In Tidningen Kulturen, the Swedish critic Professor Ivo Holmqvist wrote in his review: “...Taska undertakes a lot in a wide range... This pretty book is welcome literary news. The content varies from playful surrealism to serious realism. The last story about a small boy who says too much and is guilty of his father’s disappearance, reflects the activities of informants and deportations in the Soviet-occupied Estonia.”

Pobeda (A Car Called Victory) is set in Estonia, but could easily have been set in any other East-European country or even during McCarthy-era America. Not much has been written about how the state security systems used children. Taska’s laconically told story is tense and moving.

The award-winning work has precise descriptions of the boy, with brief glimpses into his inner world. His thoughts and feelings are conveyed almost in a cool tone, although they evoke deep emotions. We recognise a child’s curiosity and an adult’s shrewd manipulations. Here, however, the game is more brutal than in the everyday child-parent educational, deceiving or manipulating games. This makes the situation inhuman. The counterpoint between the grey smoky home and the leather seats and sparkling chrome of the brand new car is shown with utmost precision. At the wheel of the car called Victory, the uncle tells the boy with seeming compassion: “Keep your eyes on the road!” to spare the child any trauma, although it only postpones the trauma. The security man thus does not get his hands dirty or witness the tragedy. He has skilfully avoided the accusation of deceiving the child. He can just whistle the Disney tune “Whistle while you work...”, which ironically probably found its way to the country of workers and peasants through the trophy films acquired after invading Berlin.

 Social-political irony is evident in the story Lawrence of Arabia, where a homeless war veteran tries to maintain a positive attitude. Having lost everything, he nevertheless refuses to admit defeat. His glass is always half full, not half empty, and the Hollywood sign is still significant to him. As the angel of death, Taska sends him the enemy army in Hollywood film costumes. “Am I on the right side, amongst my own?” asks the homeless Lawrence of his Arabian angel of death. However, in his situation the opposing sides have lost their semantic meaning, and warfare has become pointless.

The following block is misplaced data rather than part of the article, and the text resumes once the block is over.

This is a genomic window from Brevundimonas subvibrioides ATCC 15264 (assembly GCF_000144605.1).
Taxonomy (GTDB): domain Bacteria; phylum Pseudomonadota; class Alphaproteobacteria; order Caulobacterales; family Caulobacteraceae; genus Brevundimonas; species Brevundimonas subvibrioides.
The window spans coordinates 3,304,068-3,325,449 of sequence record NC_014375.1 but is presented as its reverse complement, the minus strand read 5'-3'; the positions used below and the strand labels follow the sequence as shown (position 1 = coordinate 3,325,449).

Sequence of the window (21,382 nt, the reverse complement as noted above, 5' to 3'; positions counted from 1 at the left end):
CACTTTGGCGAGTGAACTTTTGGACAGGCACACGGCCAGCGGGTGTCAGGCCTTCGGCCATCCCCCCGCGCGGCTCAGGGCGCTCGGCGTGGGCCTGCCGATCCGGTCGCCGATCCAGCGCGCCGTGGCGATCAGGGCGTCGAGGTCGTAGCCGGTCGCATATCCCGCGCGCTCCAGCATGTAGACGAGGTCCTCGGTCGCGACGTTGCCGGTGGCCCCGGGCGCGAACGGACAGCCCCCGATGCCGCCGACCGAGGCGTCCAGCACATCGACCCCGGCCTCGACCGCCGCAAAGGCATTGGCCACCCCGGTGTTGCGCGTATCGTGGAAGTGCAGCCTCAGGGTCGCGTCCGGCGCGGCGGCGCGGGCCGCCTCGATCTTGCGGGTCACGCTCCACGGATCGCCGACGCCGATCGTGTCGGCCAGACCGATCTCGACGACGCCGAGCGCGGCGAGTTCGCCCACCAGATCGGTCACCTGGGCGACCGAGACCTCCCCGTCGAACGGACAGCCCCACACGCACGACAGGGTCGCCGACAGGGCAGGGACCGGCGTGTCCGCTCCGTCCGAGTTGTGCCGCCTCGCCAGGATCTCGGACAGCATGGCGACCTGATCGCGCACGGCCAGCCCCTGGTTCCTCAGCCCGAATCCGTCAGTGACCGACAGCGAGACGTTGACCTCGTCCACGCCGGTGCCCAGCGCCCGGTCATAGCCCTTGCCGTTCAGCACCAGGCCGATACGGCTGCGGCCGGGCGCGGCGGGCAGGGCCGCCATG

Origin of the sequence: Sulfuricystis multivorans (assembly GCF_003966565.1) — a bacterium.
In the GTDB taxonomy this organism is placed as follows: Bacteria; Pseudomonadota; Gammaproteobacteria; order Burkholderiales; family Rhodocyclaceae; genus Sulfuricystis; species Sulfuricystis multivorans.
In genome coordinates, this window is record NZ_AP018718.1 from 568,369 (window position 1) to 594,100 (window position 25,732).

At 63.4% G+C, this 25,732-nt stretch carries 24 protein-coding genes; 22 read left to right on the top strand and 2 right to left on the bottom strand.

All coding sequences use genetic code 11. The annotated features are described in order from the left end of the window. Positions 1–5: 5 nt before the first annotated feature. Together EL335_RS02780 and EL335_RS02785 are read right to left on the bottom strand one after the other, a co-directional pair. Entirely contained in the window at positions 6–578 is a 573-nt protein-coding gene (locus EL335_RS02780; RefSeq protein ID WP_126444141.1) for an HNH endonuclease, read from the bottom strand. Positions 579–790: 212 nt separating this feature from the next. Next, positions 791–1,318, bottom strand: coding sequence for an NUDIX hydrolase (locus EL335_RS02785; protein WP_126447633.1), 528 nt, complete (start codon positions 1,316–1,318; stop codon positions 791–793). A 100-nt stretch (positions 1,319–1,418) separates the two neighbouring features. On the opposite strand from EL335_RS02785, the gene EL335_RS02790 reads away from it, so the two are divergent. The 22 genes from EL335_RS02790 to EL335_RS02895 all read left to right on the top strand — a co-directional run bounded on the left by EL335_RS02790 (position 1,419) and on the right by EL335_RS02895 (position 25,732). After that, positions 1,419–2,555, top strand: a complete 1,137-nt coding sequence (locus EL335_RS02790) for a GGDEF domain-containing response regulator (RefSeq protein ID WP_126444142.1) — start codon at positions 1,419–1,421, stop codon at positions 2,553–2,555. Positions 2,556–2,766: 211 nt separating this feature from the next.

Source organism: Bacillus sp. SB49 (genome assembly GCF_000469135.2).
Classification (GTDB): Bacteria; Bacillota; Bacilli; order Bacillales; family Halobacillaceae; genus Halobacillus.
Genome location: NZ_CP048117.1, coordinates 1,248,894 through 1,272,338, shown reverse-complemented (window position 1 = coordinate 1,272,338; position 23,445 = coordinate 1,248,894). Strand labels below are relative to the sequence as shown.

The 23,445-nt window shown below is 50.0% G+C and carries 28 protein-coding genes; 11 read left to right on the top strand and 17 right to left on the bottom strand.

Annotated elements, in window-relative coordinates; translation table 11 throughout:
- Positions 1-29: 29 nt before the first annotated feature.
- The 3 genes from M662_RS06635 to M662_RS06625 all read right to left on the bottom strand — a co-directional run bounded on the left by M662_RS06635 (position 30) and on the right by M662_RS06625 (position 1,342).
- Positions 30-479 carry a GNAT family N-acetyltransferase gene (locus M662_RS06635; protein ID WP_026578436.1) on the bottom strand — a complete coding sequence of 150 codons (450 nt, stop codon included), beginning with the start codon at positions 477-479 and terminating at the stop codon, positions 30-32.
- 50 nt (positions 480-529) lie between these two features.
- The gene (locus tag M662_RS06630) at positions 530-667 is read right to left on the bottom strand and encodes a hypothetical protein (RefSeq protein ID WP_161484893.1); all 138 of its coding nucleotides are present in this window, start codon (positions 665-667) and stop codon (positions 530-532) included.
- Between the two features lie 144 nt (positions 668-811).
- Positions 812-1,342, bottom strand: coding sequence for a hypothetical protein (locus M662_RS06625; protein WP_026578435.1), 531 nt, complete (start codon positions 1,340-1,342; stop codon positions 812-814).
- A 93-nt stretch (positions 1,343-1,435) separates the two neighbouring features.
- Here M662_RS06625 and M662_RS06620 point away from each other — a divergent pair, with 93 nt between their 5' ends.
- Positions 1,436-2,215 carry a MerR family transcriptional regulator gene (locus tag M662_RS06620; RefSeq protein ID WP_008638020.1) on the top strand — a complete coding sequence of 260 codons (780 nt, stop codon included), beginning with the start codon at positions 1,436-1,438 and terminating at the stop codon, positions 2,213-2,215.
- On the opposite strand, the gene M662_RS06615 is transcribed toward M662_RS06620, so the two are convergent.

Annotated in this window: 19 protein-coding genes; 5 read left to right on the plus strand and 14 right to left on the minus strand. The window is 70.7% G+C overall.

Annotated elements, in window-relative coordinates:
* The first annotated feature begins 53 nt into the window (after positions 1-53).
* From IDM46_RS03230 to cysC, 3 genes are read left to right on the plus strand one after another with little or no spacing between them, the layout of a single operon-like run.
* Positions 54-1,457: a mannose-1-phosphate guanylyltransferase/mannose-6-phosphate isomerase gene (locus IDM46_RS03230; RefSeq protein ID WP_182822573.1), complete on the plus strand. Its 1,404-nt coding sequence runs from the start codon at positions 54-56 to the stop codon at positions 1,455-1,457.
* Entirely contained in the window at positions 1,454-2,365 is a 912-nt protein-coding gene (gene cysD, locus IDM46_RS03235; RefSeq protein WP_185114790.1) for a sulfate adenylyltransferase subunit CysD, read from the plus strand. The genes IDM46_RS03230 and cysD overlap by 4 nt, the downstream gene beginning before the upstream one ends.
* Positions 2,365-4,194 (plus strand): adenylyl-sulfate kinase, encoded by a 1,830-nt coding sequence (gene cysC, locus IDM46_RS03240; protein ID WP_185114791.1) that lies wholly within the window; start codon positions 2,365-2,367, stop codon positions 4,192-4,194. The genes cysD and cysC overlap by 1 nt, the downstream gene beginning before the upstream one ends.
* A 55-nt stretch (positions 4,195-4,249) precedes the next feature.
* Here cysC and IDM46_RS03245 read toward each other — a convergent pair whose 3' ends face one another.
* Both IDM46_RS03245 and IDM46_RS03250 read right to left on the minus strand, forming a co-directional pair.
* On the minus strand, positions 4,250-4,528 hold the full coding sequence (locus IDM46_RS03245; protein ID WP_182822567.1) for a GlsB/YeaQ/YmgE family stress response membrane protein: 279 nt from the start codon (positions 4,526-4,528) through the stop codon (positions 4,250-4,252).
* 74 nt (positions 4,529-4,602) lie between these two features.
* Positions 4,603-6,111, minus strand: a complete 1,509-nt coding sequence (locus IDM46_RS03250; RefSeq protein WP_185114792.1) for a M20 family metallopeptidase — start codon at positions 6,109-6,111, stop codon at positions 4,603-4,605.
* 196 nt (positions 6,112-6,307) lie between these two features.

In the story Stop the Music, Taska gives a considerably more emotional depiction of a person’s inner life. The person in question is the young Tchaikovsky, whose inner life unfolds quickly and emotionally. The precision of sentences and descriptions is much in evidence here as well. The words are chosen to push the right buttons and are aimed at evoking emotions in readers. The writer’s delicate finger touches the most sensitive nerves.

Both Nocturnal Music and The Singapore Fish are about the difference between sounds and languages, the alienation of communication, sounds that cannot be heard, i.e. low-frequency sounds, music that kills or low-frequency sounds used by fish. Both stories focus on sounds that are not understood or are unheard by the human ear. Ilmar Taska also seems to have a good grasp of the finer points of the achievements of today’s technical world. A Car Called Victory and Nocturnal Music show victims of the miracles of technology. Obsession with new technology can be destructive.

In an earlier short story, The Boy, Taska plays with urbanistic alienation and existential sense and senselessness. Here, the “parents” of the dog-actor have found love and the family has found sublimation in their mortally ill dog. In the novella Three Bears, an opera prima donna has been caught in the cogwheels of a socialist society, where all human emotions and aspirations depend on ideological directives. Once again, Taska has keenly observed his characters as if through a hidden camera, occasionally penetrating into the deepest depths of their subconscious.